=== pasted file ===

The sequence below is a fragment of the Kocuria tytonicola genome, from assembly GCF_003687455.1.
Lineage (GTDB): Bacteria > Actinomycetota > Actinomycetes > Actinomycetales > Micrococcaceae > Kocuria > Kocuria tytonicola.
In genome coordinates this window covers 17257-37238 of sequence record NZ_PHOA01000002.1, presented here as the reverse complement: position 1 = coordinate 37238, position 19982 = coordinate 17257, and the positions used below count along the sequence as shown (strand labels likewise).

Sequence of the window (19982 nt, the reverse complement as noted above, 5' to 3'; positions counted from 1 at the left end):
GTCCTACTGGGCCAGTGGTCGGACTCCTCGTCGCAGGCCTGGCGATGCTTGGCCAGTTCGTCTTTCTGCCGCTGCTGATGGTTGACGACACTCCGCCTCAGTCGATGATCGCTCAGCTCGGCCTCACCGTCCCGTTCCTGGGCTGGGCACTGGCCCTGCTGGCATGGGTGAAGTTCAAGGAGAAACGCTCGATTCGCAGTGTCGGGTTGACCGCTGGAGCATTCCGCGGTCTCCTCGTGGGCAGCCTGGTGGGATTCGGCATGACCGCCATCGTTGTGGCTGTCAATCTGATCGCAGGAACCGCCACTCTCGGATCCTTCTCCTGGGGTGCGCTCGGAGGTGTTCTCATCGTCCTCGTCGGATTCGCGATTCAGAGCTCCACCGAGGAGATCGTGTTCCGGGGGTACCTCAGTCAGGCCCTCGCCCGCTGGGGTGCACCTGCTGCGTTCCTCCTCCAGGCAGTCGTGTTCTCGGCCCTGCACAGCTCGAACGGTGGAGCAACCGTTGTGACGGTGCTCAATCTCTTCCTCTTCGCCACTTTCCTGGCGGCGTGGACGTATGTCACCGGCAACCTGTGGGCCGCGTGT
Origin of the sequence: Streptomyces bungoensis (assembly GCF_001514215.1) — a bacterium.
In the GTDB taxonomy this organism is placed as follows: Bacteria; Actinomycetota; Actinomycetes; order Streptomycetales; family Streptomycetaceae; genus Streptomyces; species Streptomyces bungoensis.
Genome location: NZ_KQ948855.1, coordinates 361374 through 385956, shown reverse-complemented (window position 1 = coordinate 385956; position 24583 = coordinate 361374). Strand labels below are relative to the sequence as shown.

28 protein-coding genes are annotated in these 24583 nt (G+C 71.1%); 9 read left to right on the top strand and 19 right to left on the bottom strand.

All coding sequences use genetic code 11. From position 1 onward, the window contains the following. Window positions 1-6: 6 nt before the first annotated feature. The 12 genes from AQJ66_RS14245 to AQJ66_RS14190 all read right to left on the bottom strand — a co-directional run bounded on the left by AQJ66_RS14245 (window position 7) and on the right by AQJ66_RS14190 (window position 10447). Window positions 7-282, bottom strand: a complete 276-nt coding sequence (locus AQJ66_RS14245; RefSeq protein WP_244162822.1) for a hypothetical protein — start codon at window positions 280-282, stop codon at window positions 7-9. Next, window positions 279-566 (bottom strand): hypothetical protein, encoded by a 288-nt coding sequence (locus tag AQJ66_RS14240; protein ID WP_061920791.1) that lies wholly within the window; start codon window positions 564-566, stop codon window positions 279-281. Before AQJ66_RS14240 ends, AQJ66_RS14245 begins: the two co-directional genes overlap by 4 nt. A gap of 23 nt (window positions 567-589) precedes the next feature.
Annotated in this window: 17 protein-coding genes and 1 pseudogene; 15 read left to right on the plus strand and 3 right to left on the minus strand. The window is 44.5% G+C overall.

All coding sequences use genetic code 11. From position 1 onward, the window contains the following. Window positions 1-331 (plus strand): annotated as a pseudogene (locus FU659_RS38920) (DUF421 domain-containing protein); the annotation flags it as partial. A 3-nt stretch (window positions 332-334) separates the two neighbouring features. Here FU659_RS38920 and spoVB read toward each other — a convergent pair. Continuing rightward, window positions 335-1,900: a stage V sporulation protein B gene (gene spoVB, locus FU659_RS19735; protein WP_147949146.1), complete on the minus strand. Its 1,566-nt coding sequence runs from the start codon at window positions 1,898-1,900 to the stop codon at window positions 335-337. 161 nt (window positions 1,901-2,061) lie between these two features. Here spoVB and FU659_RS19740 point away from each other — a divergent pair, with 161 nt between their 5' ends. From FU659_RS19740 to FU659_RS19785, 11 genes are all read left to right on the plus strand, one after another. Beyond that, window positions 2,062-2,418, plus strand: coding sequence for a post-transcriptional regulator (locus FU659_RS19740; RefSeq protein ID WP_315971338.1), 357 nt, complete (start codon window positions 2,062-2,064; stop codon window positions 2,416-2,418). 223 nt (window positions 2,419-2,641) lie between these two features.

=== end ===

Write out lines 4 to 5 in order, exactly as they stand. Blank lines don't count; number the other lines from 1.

Sequence of the window (19982 nt, the reverse complement as noted above, 5' to 3'; positions counted from 1 at the left end):
GTCCTACTGGGCCAGTGGTCGGACTCCTCGTCGCAGGCCTGGCGATGCTTGGCCAGTTCGTCTTTCTGCCGCTGCTGATGGTTGACGACACTCCGCCTCAGTCGATGATCGCTCAGCTCGGCCTCACCGTCCCGTTCCTGGGCTGGGCACTGGCCCTGCTGGCATGGGTGAAGTTCAAGGAGAAACGCTCGATTCGCAGTGTCGGGTTGACCGCTGGAGCATTCCGCGGTCTCCTCGTGGGCAGCCTGGTGGGATTCGGCATGACCGCCATCGTTGTGGCTGTCAATCTGATCGCAGGAACCGCCACTCTCGGATCCTTCTCCTGGGGTGCGCTCGGAGGTGTTCTCATCGTCCTCGTCGGATTCGCGATTCAGAGCTCCACCGAGGAGATCGTGTTCCGGGGGTACCTCAGTCAGGCCCTCGCCCGCTGGGGTGCACCTGCTGCGTTCCTCCTCCAGGCAGTCGTGTTCTCGGCCCTGCACAGCTCGAACGGTGGAGCAACCGTTGTGACGGTGCTCAATCTCTTCCTCTTCGCCACTTTCCTGGCGGCGTGGACGTATGTCACCGGCAACCTGTGGGCCGCGTGT